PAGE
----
Education, not Trade will save the Igbo.


This subject is a rather sensitive one. Emotions and false revisionism have gotten in the way of making progressive conversations and consequently, development of their polity. This Nigerian subset arguably has the most cultural institutions adaptive for easy development but unfortunately that has not been the case.

There has been a reversal of the virtue of process. A reversal of ideals. And this lot can be traced to the civil war.

Before the war, it was spoken of the Igbo as scampering like ants towards classrooms. And the effects of the pursuit of education incited the national envy that equally called for their heads. As a coping mechanism with the hand dealt them, they resorted to trading. Educated people were not left out. They had to sell wares to feed. This was a contrast to an instance in the 1960s- a visit by the renowned Mathematician, Chike Obi to Onitsha market. Traders closed their shops to herald this genius of a man. Soon after the war, if the great Cyprian Ekwensi sold plastic in Ogbete market, of what use was education again?

The contrast is still palpable today.

Individuals who rose to great heights in trade became those given front row seats. They soon had the ears of everyone and they influenced the society. It became worse when the end was more important than the means. Money was what mattered and fewer people cared if it was got through drugs dealing or theft. The base logic was survival. And “process”, the most valuable and sustainable means of development was jettisoned. The premium on money would not be a problem in a setting like Achebe’s ‘Things Fall Apart’. But sadly, it is a new era dependent on the mental skills that unfortunately can only be developed through education. The evidence is the stagnation the Igbo nation has faced as a society for years now.

Trade was a means out of poverty. But if wealth creation and societal development are options on the table, then quality education must be prioritized at the basics.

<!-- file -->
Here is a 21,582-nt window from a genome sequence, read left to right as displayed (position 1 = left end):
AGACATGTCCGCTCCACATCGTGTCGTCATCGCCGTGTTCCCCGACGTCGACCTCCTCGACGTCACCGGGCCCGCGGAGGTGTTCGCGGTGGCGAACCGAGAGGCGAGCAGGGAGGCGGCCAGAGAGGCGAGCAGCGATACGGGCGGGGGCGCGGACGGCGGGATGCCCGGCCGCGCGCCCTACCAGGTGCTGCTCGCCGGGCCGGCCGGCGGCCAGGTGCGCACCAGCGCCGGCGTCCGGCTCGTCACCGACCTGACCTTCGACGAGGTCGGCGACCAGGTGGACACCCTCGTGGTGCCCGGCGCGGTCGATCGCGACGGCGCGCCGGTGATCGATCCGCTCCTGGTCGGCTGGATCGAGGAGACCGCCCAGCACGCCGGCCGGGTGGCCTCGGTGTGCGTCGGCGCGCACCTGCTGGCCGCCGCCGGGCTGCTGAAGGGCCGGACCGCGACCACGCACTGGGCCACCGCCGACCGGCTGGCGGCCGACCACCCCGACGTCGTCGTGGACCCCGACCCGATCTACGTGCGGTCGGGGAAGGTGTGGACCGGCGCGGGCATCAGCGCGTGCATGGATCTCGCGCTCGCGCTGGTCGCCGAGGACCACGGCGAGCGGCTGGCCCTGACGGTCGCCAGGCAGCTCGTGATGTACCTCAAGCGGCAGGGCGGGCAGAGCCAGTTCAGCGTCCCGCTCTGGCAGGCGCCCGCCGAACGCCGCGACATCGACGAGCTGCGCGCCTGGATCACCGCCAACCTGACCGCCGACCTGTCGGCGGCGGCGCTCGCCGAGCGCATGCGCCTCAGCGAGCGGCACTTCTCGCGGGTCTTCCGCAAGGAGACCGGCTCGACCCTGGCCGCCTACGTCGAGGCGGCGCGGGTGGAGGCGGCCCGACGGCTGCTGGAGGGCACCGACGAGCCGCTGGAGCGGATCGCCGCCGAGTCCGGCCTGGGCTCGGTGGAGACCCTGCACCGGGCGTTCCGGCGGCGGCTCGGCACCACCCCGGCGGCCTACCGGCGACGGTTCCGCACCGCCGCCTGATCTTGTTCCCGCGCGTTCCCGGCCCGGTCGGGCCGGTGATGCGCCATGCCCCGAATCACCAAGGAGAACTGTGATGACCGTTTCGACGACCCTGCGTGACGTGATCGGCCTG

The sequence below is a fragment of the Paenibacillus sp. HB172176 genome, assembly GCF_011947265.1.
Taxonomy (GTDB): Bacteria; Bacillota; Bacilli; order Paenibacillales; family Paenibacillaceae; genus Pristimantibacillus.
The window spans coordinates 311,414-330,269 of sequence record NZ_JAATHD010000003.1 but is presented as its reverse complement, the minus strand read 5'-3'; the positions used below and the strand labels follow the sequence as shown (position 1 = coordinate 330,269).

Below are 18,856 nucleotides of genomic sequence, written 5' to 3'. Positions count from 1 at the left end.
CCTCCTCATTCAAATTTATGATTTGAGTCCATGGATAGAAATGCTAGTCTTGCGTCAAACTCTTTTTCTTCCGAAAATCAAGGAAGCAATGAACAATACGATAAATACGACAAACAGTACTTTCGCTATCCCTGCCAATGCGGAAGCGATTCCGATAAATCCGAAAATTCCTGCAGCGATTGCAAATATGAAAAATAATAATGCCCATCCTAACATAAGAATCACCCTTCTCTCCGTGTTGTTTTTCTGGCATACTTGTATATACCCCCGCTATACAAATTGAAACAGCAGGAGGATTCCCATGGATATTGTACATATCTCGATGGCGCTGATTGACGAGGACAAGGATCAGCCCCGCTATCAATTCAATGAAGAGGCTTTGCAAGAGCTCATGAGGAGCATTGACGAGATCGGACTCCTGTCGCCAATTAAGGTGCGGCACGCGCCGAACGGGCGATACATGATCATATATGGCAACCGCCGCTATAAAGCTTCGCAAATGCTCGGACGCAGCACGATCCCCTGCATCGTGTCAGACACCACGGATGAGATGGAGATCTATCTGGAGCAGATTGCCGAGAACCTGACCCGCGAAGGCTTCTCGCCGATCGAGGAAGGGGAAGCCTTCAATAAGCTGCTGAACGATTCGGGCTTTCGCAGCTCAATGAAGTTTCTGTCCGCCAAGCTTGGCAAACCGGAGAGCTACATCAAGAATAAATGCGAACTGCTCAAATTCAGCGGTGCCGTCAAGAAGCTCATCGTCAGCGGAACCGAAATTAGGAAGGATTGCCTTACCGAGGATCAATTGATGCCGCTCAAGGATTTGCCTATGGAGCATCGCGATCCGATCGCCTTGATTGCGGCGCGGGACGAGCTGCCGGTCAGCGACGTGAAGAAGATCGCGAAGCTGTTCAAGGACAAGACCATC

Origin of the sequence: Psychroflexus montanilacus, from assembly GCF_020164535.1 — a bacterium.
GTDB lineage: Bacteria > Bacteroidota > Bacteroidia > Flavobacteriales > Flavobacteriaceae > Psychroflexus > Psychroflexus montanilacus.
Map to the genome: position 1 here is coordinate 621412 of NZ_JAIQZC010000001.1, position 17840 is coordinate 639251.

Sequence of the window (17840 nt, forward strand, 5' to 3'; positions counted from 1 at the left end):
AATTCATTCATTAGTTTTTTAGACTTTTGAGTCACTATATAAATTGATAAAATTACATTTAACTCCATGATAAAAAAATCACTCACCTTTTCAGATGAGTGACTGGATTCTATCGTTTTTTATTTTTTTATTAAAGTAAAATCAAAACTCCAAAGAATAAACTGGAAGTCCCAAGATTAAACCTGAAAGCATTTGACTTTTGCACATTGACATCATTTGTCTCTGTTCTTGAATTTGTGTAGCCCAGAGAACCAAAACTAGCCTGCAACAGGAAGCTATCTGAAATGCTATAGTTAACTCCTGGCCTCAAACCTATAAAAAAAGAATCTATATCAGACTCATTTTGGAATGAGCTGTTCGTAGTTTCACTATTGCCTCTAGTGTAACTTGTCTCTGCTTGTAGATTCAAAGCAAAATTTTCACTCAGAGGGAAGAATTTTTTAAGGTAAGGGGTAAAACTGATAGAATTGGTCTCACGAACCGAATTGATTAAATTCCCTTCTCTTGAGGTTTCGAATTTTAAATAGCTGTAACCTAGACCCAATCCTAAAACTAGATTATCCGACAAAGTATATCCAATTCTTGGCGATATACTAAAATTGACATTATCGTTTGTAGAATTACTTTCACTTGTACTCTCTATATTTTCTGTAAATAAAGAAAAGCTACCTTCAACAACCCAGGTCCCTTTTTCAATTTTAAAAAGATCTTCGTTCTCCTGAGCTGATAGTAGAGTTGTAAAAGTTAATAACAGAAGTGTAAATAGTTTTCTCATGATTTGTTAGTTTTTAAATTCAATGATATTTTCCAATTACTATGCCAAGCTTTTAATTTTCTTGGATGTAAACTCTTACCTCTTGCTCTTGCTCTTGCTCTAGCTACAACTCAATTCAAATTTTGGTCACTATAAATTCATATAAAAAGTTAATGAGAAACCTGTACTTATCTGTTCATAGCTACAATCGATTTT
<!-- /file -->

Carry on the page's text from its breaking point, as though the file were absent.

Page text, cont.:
The only cultural institution that has adopted the law of exponents is the “Igba boi”- the Igbo apprenticeship system. In its primal use, it has lifted generations out of poverty. Today, it is dissipating because they have failed to scale it as a modern social technology for development.

The Awka blacksmiths, the Orodo bone setters, the Lejja Ironsmiths and many other indigenous knowledge models barely influenced its surrounding community because of a strict and ignorant hold of its knowledge. They protected this family trade secret to the disadvantage of the community. Most of the knowledge went to the grave with those who practiced it out of fear and suspicions of imitation by others. This monopolistic trait denied the society of documented indigenous knowledge and practices and the society continues to pay for it in diverse forms.

The same can be said of modern Igbo traders who would rather see their business die than share ownership in the form of shares or equity. The downside is also them willing to throw spare cash into pedestrian businesses like filling stations, sub-par hotels or poorly managed restaurants, as long as they can solely manage and take the profits, no matter how little. Unfortunately, these businesses die before their owners.

On the contrast, traders like Cosmas Maduka painfully adopted this modern “educated”approach. He learned that for modern businesses to scale, he would be required to part with some equity to shareholders in exchange for their expertise, capital and risks burden. Managers outside family were also sourced to manage operations. The surplus is currently being diverted to investments in agriculture. This is how wealth is generated. It will not be surprising to see Coscharis outlive the founder and many more years after.

My campaign is that education must be prioritized amongst the Igbo again. Education must be the most important and venerated asset again.

For new industries, new ideas, new cultural institutions, they must embrace quality education for all. To re-engage old and new industries like Nollywood, Manufacturing industries, Arts & Entertainment, Technology, they must be done with the finesse from modern education and exposure.

The Igbo touted as “Africa’s Japan” is false because as primitive-trading Japan was forced to engage with the world by 1815, they embraced education. They spent resources to educate every single Japanese so that ideas and the peoples’ cognitive power would be in sync. Little wonder, they shortly became a global threat by the First World War. Currently, their per capita income stands at $35,000. The contrast is the whole of Nigeria’s South East as less than $2,000.

The Igbo needs to re-build its identity and brand. Reject in words and action, the tag “the trading people”and take the position as “the producing people”. But first, quality education.